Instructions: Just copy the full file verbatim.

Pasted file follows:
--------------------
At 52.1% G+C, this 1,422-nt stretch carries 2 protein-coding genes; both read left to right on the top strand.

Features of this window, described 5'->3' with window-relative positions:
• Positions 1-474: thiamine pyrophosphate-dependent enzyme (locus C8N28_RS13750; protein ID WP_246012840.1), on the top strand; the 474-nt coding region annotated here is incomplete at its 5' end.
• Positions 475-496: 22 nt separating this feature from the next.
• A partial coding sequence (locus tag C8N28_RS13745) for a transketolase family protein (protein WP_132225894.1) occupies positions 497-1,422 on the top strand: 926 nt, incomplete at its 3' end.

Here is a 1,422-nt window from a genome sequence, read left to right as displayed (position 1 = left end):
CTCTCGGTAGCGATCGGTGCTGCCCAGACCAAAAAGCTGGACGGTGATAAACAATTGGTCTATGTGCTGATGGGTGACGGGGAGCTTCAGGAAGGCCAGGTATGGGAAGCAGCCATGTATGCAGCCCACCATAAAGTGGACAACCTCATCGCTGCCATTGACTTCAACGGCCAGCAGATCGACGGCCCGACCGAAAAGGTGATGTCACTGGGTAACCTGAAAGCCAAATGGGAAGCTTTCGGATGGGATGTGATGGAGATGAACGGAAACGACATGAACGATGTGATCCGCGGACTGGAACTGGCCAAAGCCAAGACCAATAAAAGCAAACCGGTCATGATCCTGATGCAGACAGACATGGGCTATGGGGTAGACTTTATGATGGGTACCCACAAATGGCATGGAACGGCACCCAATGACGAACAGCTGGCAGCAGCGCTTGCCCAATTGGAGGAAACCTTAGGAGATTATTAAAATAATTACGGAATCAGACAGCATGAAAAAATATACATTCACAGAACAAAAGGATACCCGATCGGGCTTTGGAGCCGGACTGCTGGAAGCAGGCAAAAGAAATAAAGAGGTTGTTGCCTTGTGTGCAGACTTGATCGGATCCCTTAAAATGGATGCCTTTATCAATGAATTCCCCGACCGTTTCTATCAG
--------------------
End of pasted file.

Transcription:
At 52.1% G+C, this 1,422-nt stretch carries 2 protein-coding genes; both read left to right on the top strand.

Features of this window, described 5'->3' with window-relative positions:
• Positions 1-474: thiamine pyrophosphate-dependent enzyme (locus C8N28_RS13750; protein ID WP_246012840.1), on the top strand; the 474-nt coding region annotated here is incomplete at its 5' end.
• Positions 475-496: 22 nt separating this feature from the next.
• A partial coding sequence (locus tag C8N28_RS13745) for a transketolase family protein (protein WP_132225894.1) occupies positions 497-1,422 on the top strand: 926 nt, incomplete at its 3' end.

Here is a 1,422-nt window from a genome sequence, read left to right as displayed (position 1 = left end):
CTCTCGGTAGCGATCGGTGCTGCCCAGACCAAAAAGCTGGACGGTGATAAACAATTGGTCTATGTGCTGATGGGTGACGGGGAGCTTCAGGAAGGCCAGGTATGGGAAGCAGCCATGTATGCAGCCCACCATAAAGTGGACAACCTCATCGCTGCCATTGACTTCAACGGCCAGCAGATCGACGGCCCGACCGAAAAGGTGATGTCACTGGGTAACCTGAAAGCCAAATGGGAAGCTTTCGGATGGGATGTGATGGAGATGAACGGAAACGACATGAACGATGTGATCCGCGGACTGGAACTGGCCAAAGCCAAGACCAATAAAAGCAAACCGGTCATGATCCTGATGCAGACAGACATGGGCTATGGGGTAGACTTTATGATGGGTACCCACAAATGGCATGGAACGGCACCCAATGACGAACAGCTGGCAGCAGCGCTTGCCCAATTGGAGGAAACCTTAGGAGATTATTAAAATAATTACGGAATCAGACAGCATGAAAAAATATACATTCACAGAACAAAAGGATACCCGATCGGGCTTTGGAGCCGGACTGCTGGAAGCAGGCAAAAGAAATAAAGAGGTTGTTGCCTTGTGTGCAGACTTGATCGGATCCCTTAAAATGGATGCCTTTATCAATGAATTCCCCGACCGTTTCTATCAG